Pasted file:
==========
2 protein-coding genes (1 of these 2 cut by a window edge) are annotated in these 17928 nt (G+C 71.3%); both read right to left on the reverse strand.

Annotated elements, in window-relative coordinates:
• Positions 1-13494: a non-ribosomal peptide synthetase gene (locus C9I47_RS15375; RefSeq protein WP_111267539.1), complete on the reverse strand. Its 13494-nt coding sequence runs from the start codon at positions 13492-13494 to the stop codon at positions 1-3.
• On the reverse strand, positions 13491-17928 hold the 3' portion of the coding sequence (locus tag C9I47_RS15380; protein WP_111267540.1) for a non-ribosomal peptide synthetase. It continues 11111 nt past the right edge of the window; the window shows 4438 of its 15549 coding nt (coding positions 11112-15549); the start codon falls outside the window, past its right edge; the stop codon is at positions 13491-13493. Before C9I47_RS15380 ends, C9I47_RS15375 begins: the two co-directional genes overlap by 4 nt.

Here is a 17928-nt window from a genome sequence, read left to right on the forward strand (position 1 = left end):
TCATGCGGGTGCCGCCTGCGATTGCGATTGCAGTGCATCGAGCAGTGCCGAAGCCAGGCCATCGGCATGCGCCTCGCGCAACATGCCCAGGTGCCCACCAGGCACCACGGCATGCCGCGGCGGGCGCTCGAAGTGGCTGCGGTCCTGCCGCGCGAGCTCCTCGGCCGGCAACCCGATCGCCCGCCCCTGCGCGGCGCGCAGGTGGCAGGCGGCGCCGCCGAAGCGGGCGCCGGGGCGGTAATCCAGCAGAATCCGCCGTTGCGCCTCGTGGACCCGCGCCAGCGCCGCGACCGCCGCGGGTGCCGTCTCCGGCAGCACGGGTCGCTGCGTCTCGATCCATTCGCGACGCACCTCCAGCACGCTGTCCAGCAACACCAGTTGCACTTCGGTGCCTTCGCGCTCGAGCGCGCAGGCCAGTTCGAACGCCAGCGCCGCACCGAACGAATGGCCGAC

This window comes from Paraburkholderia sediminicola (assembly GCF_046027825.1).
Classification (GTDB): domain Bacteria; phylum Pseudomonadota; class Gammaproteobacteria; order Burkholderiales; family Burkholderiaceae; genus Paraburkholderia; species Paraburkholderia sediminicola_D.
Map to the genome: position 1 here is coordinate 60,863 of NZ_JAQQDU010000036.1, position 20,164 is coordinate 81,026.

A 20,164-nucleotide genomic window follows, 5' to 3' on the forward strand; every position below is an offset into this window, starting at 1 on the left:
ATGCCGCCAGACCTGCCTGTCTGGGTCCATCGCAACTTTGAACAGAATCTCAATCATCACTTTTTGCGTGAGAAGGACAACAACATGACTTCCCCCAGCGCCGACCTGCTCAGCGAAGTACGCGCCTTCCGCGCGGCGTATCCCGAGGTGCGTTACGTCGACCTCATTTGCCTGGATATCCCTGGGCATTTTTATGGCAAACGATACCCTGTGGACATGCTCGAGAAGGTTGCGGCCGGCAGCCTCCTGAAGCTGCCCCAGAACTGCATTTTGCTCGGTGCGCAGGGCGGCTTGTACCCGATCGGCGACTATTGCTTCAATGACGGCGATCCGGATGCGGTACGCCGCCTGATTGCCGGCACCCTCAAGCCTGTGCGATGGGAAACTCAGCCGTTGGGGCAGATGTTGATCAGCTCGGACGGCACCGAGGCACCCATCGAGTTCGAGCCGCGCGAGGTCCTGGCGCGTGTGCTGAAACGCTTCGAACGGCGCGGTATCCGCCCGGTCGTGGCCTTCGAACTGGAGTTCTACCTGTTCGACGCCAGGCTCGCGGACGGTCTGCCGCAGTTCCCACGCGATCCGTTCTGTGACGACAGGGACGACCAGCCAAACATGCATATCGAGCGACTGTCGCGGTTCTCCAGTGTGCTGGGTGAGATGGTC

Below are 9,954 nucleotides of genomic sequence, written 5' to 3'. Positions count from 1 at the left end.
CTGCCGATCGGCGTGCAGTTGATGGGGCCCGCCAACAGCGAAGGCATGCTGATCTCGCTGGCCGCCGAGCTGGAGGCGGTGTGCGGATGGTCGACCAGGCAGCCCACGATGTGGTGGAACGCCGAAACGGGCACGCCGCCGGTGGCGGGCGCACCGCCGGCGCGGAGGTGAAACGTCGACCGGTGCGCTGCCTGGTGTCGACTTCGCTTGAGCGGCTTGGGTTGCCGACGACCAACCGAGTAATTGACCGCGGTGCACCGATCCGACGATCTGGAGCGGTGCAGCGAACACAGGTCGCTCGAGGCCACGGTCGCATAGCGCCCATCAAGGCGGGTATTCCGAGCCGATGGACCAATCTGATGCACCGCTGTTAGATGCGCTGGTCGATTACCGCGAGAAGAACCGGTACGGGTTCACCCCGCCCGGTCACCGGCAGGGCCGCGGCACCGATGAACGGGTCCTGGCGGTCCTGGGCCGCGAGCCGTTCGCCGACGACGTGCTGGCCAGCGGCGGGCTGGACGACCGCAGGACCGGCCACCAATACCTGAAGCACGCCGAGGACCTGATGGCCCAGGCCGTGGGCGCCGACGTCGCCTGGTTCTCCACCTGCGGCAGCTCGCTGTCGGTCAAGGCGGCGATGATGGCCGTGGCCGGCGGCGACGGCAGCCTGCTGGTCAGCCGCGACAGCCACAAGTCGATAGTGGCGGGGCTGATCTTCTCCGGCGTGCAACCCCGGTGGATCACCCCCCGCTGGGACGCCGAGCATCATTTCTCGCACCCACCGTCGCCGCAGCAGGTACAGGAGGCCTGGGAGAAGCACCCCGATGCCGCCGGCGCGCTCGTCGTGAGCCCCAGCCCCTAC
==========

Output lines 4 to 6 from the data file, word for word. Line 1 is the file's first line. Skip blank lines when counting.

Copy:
• On the reverse strand, positions 13491-17928 hold the 3' portion of the coding sequence (locus tag C9I47_RS15380; protein WP_111267540.1) for a non-ribosomal peptide synthetase. It continues 11111 nt past the right edge of the window; the window shows 4438 of its 15549 coding nt (coding positions 11112-15549); the start codon falls outside the window, past its right edge; the stop codon is at positions 13491-13493. Before C9I47_RS15380 ends, C9I47_RS15375 begins: the two co-directional genes overlap by 4 nt.

Here is a 17928-nt window from a genome sequence, read left to right on the forward strand (position 1 = left end):
TCATGCGGGTGCCGCCTGCGATTGCGATTGCAGTGCATCGAGCAGTGCCGAAGCCAGGCCATCGGCATGCGCCTCGCGCAACATGCCCAGGTGCCCACCAGGCACCACGGCATGCCGCGGCGGGCGCTCGAAGTGGCTGCGGTCCTGCCGCGCGAGCTCCTCGGCCGGCAACCCGATCGCCCGCCCCTGCGCGGCGCGCAGGTGGCAGGCGGCGCCGCCGAAGCGGGCGCCGGGGCGGTAATCCAGCAGAATCCGCCGTTGCGCCTCGTGGACCCGCGCCAGCGCCGCGACCGCCGCGGGTGCCGTCTCCGGCAGCACGGGTCGCTGCGTCTCGATCCATTCGCGACGCACCTCCAGCACGCTGTCCAGCAACACCAGTTGCACTTCGGTGCCTTCGCGCTCGAGCGCGCAGGCCAGTTCGAACGCCAGCGCCGCACCGAACGAATGGCCGAC